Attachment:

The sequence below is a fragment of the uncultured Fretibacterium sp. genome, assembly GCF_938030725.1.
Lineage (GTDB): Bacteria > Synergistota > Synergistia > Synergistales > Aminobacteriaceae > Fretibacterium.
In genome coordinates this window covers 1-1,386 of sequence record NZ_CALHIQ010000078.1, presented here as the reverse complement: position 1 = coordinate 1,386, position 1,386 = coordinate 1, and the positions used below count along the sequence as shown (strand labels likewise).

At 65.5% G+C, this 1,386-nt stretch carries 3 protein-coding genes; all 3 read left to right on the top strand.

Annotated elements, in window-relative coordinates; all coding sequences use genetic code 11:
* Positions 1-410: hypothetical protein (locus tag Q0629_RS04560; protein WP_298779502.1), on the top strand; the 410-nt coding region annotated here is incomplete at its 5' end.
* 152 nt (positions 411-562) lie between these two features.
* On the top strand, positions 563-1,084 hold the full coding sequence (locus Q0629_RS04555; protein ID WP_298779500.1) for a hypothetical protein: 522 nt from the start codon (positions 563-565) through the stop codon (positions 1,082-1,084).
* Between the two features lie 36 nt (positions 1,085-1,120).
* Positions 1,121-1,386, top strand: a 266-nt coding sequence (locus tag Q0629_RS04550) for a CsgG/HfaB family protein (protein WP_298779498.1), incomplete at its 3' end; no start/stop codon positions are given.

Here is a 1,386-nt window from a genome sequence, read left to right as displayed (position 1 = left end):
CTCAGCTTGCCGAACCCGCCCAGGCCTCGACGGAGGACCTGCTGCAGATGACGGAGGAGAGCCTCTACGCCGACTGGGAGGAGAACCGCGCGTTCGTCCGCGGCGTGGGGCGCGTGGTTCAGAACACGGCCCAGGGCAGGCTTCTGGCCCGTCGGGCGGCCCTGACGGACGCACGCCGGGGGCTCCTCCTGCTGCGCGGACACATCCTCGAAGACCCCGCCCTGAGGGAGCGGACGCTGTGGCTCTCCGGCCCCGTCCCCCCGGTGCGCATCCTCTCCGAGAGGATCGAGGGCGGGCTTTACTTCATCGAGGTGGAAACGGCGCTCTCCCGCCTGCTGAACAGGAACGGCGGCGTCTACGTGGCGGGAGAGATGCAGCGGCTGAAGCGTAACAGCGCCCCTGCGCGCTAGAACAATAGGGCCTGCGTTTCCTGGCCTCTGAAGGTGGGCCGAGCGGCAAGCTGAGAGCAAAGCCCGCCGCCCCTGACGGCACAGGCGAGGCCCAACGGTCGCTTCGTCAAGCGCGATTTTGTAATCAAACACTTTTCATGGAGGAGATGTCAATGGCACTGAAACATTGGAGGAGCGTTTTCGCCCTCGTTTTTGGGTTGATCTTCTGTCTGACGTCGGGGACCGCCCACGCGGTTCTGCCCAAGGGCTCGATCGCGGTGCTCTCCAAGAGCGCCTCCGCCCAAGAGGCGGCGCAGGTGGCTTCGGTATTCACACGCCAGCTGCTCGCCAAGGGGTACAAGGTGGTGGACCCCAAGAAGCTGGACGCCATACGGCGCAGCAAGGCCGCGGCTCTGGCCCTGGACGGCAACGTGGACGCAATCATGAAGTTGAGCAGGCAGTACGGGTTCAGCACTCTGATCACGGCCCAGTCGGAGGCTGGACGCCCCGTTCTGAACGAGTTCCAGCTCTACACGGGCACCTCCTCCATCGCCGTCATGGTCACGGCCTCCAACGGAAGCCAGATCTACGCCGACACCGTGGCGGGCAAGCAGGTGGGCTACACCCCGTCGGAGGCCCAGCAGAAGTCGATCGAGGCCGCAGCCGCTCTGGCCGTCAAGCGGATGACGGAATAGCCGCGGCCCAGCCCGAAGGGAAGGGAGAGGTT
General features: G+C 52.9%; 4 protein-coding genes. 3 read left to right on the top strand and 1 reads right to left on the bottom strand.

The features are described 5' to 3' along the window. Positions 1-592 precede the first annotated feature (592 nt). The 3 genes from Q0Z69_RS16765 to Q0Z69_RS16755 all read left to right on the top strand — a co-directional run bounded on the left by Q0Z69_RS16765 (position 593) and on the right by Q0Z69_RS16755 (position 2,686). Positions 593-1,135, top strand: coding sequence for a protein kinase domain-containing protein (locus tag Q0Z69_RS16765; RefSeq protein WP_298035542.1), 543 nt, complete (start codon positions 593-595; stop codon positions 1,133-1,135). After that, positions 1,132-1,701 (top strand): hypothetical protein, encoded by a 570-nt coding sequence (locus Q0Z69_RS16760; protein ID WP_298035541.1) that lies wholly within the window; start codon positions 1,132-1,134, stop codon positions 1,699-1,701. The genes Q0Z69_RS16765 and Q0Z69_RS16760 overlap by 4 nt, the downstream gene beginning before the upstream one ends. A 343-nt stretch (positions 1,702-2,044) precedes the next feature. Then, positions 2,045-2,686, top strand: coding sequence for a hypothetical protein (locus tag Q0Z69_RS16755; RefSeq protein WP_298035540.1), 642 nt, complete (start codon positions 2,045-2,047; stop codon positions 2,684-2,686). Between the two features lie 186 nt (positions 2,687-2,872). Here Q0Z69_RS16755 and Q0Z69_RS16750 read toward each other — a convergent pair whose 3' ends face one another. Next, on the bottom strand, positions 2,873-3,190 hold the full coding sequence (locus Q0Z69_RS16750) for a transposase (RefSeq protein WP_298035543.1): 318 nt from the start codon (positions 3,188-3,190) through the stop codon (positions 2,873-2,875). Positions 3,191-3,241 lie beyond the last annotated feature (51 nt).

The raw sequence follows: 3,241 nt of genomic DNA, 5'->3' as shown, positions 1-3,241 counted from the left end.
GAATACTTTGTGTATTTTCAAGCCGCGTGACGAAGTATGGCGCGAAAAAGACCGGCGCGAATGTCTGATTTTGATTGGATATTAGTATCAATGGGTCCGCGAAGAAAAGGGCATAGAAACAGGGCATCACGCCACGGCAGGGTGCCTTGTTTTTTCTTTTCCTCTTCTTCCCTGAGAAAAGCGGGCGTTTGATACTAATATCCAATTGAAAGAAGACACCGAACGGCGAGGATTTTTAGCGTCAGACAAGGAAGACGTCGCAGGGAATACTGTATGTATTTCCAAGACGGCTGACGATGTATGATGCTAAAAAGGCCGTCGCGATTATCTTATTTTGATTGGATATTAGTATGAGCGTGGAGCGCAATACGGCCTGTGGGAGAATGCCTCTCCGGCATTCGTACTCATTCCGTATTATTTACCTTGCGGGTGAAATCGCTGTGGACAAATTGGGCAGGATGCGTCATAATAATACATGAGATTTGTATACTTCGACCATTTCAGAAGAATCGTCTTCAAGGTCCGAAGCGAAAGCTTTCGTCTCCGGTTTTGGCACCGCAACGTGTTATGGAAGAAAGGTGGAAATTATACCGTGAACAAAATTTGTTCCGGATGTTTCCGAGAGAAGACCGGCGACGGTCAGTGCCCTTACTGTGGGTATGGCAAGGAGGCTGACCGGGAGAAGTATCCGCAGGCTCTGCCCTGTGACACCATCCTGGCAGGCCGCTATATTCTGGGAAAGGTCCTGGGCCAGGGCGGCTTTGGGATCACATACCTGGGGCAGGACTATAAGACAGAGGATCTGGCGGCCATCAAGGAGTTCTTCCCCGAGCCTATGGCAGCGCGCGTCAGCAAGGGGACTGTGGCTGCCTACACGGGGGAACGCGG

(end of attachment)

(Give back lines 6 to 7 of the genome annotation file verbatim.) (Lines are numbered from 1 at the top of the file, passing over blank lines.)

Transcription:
* Positions 1-410: hypothetical protein (locus tag Q0629_RS04560; protein WP_298779502.1), on the top strand; the 410-nt coding region annotated here is incomplete at its 5' end.
* 152 nt (positions 411-562) lie between these two features.